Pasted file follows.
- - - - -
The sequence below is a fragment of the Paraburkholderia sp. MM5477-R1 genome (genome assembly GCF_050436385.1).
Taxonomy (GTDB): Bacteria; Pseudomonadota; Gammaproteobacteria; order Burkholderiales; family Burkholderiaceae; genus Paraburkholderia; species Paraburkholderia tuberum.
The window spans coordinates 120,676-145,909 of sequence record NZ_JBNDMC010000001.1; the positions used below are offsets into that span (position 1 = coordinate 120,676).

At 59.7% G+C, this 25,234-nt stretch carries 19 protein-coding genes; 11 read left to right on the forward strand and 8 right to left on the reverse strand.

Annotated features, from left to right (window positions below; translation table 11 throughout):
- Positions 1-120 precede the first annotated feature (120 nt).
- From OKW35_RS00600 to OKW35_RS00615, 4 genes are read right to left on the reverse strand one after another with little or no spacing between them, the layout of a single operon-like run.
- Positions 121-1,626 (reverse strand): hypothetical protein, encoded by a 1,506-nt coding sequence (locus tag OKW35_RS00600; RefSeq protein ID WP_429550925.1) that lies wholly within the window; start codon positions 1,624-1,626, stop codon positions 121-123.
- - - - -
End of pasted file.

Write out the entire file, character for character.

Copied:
The sequence below is a fragment of the Paraburkholderia sp. MM5477-R1 genome (genome assembly GCF_050436385.1).
Taxonomy (GTDB): Bacteria; Pseudomonadota; Gammaproteobacteria; order Burkholderiales; family Burkholderiaceae; genus Paraburkholderia; species Paraburkholderia tuberum.
The window spans coordinates 120,676-145,909 of sequence record NZ_JBNDMC010000001.1; the positions used below are offsets into that span (position 1 = coordinate 120,676).

At 59.7% G+C, this 25,234-nt stretch carries 19 protein-coding genes; 11 read left to right on the forward strand and 8 right to left on the reverse strand.

Annotated features, from left to right (window positions below; translation table 11 throughout):
- Positions 1-120 precede the first annotated feature (120 nt).
- From OKW35_RS00600 to OKW35_RS00615, 4 genes are read right to left on the reverse strand one after another with little or no spacing between them, the layout of a single operon-like run.
- Positions 121-1,626 (reverse strand): hypothetical protein, encoded by a 1,506-nt coding sequence (locus tag OKW35_RS00600; RefSeq protein ID WP_429550925.1) that lies wholly within the window; start codon positions 1,624-1,626, stop codon positions 121-123.